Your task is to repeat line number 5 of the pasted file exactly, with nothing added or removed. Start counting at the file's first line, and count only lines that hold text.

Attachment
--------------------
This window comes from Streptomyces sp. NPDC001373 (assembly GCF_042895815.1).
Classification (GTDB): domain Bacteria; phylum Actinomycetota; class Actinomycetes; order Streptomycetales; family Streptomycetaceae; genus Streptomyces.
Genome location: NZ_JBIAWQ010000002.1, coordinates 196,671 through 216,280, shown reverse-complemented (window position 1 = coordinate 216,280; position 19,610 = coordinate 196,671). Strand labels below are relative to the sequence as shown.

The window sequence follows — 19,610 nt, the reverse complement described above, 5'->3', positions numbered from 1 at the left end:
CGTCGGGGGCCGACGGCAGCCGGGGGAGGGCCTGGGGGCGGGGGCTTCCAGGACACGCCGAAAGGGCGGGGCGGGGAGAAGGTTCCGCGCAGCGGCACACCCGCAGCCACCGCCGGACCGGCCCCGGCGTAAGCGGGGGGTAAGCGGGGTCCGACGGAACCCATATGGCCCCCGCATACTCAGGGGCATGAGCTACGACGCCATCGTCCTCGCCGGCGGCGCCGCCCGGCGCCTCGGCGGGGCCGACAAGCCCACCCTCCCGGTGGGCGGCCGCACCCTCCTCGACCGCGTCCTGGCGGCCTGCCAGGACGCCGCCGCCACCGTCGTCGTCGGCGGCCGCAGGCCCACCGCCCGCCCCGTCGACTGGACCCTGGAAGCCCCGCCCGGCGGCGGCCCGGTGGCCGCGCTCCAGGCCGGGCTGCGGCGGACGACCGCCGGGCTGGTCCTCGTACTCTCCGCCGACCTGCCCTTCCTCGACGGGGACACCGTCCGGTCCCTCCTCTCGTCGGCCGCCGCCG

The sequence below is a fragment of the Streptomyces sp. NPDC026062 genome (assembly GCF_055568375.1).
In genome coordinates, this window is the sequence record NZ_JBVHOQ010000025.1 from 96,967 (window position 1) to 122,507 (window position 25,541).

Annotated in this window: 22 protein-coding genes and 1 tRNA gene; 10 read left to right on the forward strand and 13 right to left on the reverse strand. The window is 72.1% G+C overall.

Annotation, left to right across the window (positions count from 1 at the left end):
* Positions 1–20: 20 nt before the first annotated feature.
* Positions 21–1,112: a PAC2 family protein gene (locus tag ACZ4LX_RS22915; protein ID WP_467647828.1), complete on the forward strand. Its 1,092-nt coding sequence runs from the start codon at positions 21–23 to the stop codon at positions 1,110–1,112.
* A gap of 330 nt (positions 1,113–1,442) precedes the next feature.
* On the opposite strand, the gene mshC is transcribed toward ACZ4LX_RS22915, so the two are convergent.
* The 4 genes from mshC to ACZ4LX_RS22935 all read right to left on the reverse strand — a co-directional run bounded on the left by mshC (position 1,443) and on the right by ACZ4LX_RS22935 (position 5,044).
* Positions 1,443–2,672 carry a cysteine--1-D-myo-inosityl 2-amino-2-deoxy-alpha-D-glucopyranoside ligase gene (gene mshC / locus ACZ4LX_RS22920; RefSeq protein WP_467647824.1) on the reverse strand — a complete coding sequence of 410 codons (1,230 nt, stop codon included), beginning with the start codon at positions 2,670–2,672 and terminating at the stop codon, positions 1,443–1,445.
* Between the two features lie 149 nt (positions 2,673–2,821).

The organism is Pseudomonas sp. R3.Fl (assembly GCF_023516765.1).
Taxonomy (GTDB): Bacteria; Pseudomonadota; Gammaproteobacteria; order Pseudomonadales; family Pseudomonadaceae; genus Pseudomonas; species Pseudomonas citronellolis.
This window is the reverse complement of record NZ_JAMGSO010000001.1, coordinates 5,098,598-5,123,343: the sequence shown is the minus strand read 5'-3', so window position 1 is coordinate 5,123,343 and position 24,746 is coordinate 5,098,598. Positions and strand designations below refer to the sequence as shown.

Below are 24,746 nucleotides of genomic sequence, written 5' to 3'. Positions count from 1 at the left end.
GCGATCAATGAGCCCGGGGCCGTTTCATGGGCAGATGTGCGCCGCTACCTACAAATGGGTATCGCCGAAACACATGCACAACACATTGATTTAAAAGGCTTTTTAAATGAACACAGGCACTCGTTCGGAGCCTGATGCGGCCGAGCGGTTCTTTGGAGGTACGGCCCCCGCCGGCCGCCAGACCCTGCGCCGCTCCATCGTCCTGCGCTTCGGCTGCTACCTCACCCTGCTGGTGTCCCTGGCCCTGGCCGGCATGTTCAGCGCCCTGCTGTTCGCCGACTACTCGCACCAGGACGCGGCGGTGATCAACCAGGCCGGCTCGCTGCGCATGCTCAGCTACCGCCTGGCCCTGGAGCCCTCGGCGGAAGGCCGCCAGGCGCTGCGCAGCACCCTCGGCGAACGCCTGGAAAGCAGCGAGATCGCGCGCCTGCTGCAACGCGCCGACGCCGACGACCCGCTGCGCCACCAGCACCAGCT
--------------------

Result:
CGTCGGGGGCCGACGGCAGCCGGGGGAGGGCCTGGGGGCGGGGGCTTCCAGGACACGCCGAAAGGGCGGGGCGGGGAGAAGGTTCCGCGCAGCGGCACACCCGCAGCCACCGCCGGACCGGCCCCGGCGTAAGCGGGGGGTAAGCGGGGTCCGACGGAACCCATATGGCCCCCGCATACTCAGGGGCATGAGCTACGACGCCATCGTCCTCGCCGGCGGCGCCGCCCGGCGCCTCGGCGGGGCCGACAAGCCCACCCTCCCGGTGGGCGGCCGCACCCTCCTCGACCGCGTCCTGGCGGCCTGCCAGGACGCCGCCGCCACCGTCGTCGTCGGCGGCCGCAGGCCCACCGCCCGCCCCGTCGACTGGACCCTGGAAGCCCCGCCCGGCGGCGGCCCGGTGGCCGCGCTCCAGGCCGGGCTGCGGCGGACGACCGCCGGGCTGGTCCTCGTACTCTCCGCCGACCTGCCCTTCCTCGACGGGGACACCGTCCGGTCCCTCCTCTCGTCGGCCGCCGCCG